The focus in criminal causation research today is empirical demanding high degrees of rigor and methodological soundness in testing any theory under real world conditions.
Social process theories have been criticized by Akers for methodological shortcomings. For example, Akers and Sellers (48) contend that the Chicago School emphasized that criminal values are learned through associations, but they had little to say about precisely how this acquisition of anti-social definitions occurs. Akers criticized these theories because they did not take into sufficient account the various kinds of associations in which individuals participate. They do not recognize the influence of social structure as it relates to social learning leading to either criminal behavior or conforming behavior. Also, they do not refer to differential social location in groups, differential social organization, differential location in the social structure, or theoretically defined structural variables.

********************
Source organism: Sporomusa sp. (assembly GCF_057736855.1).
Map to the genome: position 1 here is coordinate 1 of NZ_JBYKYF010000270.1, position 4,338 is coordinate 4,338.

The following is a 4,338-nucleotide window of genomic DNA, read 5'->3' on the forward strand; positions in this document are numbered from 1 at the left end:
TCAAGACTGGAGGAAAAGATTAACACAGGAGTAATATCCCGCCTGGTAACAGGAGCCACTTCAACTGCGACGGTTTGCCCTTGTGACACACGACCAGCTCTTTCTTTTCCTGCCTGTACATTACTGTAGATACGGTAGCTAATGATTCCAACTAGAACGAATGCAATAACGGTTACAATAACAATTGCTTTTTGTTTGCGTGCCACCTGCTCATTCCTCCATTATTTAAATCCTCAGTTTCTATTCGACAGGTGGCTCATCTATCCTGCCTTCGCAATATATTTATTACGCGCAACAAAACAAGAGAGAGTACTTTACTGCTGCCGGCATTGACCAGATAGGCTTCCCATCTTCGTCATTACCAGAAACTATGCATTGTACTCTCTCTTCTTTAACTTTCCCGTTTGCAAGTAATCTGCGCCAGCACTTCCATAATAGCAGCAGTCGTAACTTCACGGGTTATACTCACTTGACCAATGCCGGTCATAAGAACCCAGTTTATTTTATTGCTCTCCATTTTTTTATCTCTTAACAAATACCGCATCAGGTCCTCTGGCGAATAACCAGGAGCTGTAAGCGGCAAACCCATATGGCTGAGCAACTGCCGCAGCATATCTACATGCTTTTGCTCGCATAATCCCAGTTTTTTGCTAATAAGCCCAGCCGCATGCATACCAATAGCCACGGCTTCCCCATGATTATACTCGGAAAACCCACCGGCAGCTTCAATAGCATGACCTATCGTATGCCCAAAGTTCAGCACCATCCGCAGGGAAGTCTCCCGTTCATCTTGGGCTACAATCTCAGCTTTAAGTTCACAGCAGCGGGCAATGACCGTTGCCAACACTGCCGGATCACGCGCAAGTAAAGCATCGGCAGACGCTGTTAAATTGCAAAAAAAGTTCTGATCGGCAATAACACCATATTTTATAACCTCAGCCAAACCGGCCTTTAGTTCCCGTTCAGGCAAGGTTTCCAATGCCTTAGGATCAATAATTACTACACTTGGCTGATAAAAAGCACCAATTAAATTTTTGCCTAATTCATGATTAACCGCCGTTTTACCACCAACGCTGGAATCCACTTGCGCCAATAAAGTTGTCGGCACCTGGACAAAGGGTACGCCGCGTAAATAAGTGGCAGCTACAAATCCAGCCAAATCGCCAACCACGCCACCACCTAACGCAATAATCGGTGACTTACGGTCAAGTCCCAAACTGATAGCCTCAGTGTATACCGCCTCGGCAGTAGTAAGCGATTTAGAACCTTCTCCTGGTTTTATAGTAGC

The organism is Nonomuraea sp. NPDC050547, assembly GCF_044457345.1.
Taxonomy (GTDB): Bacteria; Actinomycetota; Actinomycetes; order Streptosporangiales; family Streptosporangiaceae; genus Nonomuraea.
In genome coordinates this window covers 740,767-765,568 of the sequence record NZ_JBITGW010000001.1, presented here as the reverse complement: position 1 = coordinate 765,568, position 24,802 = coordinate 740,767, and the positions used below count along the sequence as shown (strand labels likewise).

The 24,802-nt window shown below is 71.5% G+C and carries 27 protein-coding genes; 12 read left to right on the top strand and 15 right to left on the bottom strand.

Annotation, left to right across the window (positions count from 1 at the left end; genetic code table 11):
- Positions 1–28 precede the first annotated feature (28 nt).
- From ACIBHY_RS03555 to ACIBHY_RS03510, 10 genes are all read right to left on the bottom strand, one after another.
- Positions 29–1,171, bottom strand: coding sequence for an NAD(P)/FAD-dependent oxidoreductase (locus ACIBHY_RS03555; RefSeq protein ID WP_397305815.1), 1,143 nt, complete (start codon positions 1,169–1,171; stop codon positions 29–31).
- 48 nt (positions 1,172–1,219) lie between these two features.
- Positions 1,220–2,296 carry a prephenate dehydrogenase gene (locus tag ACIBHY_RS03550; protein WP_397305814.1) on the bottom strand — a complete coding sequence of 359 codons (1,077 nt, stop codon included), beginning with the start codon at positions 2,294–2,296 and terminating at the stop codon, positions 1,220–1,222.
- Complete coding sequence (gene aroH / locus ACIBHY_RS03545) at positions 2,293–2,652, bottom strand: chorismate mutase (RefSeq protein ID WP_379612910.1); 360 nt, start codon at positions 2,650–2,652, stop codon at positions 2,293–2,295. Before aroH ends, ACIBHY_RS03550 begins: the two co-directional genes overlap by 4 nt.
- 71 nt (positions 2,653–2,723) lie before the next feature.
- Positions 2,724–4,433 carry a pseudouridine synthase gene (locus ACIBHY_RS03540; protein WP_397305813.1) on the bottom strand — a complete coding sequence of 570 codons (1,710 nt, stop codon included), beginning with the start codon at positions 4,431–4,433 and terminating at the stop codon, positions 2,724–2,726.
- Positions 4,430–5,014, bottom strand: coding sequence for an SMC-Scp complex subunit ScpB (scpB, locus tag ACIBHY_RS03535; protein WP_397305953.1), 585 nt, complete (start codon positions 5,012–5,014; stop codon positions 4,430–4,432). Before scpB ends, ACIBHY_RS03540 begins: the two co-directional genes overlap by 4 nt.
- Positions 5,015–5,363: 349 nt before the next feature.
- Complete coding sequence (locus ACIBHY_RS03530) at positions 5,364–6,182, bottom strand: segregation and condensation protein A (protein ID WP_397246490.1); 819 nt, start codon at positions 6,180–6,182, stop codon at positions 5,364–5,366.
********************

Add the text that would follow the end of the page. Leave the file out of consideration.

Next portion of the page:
Akers' social learning theory has elaborated Sutherland's model, stating that in addition to definitions, people can become involved in crime through imitation or modeling of criminal conduct. Secondly, Akers "contended that definitions and imitations are most instrumental in determining initial forays into crime (Akers and Sellers 49). The continued involvement in crime results in differential social reinforcement and the theory has been subjected to extensive empirical testing mostly in studies where measures of social learning are used to account for self-reported delinquency. Akers and Sellers (49) state that overall, "the research is supportive of the perspective, including studies in which social learning theory was tested against competing explanations of crime such as social bond theory."
Walter C. Reckless' Containment Theory has influenced Control Theory by recognizing the individualization of the self and arguing that a variety of fact...
Justice in American Media. (1969, December 31). In LotsofEssays.com. Retrieved 08:25, May 30, 2015, from http://www.collegetermpapers.com/viewpaper/1303404943.html